Monday, March 27, 2006

Mobile content may be for early adopters now. Is it for anyone else later?

Countless hours have been passed at media and wireless companies by smart people trying to gauge the payoff on mobile content. If you're the CEO of a media or a wireless company, you can't afford to let your outfit sit on the sidelines while everyone else is taking a run at gathering up ears and eyeballs. Better to make sure you're in the game than to stay out, lose later and be summarily axed for your lack of vision.

Since I'm not a media or wireless company CEO (and shockingly, not on any short lists for current openings), I'll take a stab at the long-term impact of mobile content. As usual, it will be completely devoid of any empirical data or scientfically valid research and rely entirely on my gut instinct and zest for public debate.

My gut says mobile content will be a marginal play. Sure, there will always be people who do insane things such as, say, commute for two hours from the Pennsylvania to work in New York City. They might watch and listen to all kinds of mobile content. But that's not a huge group and a good chunk of them will choose sleeping over video or audio. Of course, there's also all of those kids — oh, those meddling kids — who are sharing mobile content with friends as easily as they chat on IM. There is no question that this audience likes mobile content. But they also loved camera phones, too. Today, I sense a lot fewer kids are saying cheese while their friend holds up a Samsung than a year ago.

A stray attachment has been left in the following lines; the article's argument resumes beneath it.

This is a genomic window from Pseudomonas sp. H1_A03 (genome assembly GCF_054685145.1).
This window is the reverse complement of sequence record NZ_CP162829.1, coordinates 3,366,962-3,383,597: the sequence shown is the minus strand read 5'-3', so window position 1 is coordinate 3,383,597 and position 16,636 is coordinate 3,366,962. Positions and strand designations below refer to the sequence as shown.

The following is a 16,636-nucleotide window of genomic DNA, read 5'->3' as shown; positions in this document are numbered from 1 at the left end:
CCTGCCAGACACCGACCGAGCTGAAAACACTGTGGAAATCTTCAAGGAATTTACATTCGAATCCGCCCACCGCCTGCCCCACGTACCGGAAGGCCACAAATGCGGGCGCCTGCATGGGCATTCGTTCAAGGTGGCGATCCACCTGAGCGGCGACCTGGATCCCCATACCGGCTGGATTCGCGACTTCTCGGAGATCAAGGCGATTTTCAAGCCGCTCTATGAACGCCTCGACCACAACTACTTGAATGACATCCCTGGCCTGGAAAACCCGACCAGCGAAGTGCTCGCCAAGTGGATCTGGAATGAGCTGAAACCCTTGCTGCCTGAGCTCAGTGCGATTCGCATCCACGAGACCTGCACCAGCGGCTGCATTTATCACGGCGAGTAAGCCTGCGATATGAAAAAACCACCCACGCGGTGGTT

But I still think we're going to see digital hubs — the computer as entertainment center — and not on-the-go entertainment, dominate. Consider podcasts. At first, all the buzz was about people listening to them on their iPods, but it turns out we're all more likely to play them on our computers. Even in our ADD world, we still like to sit down and take something in.

For most people, mobile content takes too much effort. A media hub appeals to our lazy, disorganized selves. My bet is on sloth.

You can find some actual research on the subject here. Those numbers, at this point in the game, still seem awfully low to me.

Thursday, March 16, 2006

Actors unions and a new contract for advertising work.

Once again, it's time for contract talks between the actors union and the ad industry. This is one time when I'm definitely going to side with my industry.

Back in 2000, the SAG/AFTRA strike created a few headaches for every agency, including mine. Everyone wants A-1 talent in their commercials.

But on the positive side? People realized that Vancouver, New Zealand and Argentina are awfully nice places to go for a shoot— getting a world perspective beyond the borders of L.A. was healthy, too. Lazy creatives could not call in a celebrity to hide the fact their campaign was bereft of a genuine idea. And a few hard-working copywriters picked up some checks for VOs.

I think the actors unions have their heads up, well, you know where I think they have their heads. Agencies and advertisers are not in the mood to handle the administrative challenges of complicated compensation, cutting checks every time someone in the world downloads a piece of video onto their cell phone. We're also not feeling all that great about 13-week pay cycles for actors who are still a step below a role on, say, Joey.